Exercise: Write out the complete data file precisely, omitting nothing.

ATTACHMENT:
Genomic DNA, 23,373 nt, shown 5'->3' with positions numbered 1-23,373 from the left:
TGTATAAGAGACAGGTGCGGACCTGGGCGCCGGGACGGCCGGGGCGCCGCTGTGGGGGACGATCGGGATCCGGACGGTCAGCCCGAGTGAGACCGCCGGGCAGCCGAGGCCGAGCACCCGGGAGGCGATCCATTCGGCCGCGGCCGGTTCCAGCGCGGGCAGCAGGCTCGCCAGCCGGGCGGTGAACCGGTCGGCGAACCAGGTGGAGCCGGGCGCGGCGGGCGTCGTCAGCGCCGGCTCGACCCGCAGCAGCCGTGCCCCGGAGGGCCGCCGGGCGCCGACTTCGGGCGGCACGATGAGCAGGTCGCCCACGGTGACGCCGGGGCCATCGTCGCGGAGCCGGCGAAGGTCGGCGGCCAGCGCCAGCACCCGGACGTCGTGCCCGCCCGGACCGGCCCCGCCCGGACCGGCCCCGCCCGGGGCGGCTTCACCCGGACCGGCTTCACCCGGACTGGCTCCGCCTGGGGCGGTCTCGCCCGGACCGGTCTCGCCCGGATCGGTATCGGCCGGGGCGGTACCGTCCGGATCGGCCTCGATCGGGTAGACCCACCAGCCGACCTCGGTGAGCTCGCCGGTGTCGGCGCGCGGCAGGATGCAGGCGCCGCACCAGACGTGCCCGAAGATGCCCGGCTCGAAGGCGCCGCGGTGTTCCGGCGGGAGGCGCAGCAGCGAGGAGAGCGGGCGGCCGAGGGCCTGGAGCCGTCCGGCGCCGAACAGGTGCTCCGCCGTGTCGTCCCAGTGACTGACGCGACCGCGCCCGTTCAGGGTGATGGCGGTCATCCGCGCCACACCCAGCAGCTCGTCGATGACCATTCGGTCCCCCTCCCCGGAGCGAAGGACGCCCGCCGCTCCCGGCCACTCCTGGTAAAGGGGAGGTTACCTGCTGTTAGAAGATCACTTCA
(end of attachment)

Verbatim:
Genomic DNA, 23,373 nt, shown 5'->3' with positions numbered 1-23,373 from the left:
TGTATAAGAGACAGGTGCGGACCTGGGCGCCGGGACGGCCGGGGCGCCGCTGTGGGGGACGATCGGGATCCGGACGGTCAGCCCGAGTGAGACCGCCGGGCAGCCGAGGCCGAGCACCCGGGAGGCGATCCATTCGGCCGCGGCCGGTTCCAGCGCGGGCAGCAGGCTCGCCAGCCGGGCGGTGAACCGGTCGGCGAACCAGGTGGAGCCGGGCGCGGCGGGCGTCGTCAGCGCCGGCTCGACCCGCAGCAGCCGTGCCCCGGAGGGCCGCCGGGCGCCGACTTCGGGCGGCACGATGAGCAGGTCGCCCACGGTGACGCCGGGGCCATCGTCGCGGAGCCGGCGAAGGTCGGCGGCCAGCGCCAGCACCCGGACGTCGTGCCCGCCCGGACCGGCCCCGCCCGGACCGGCCCCGCCCGGGGCGGCTTCACCCGGACCGGCTTCACCCGGACTGGCTCCGCCTGGGGCGGTCTCGCCCGGACCGGTCTCGCCCGGATCGGTATCGGCCGGGGCGGTACCGTCCGGATCGGCCTCGATCGGGTAGACCCACCAGCCGACCTCGGTGAGCTCGCCGGTGTCGGCGCGCGGCAGGATGCAGGCGCCGCACCAGACGTGCCCGAAGATGCCCGGCTCGAAGGCGCCGCGGTGTTCCGGCGGGAGGCGCAGCAGCGAGGAGAGCGGGCGGCCGAGGGCCTGGAGCCGTCCGGCGCCGAACAGGTGCTCCGCCGTGTCGTCCCAGTGACTGACGCGACCGCGCCCGTTCAGGGTGATGGCGGTCATCCGCGCCACACCCAGCAGCTCGTCGATGACCATTCGGTCCCCCTCCCCGGAGCGAAGGACGCCCGCCGCTCCCGGCCACTCCTGGTAAAGGGGAGGTTACCTGCTGTTAGAAGATCACTTCA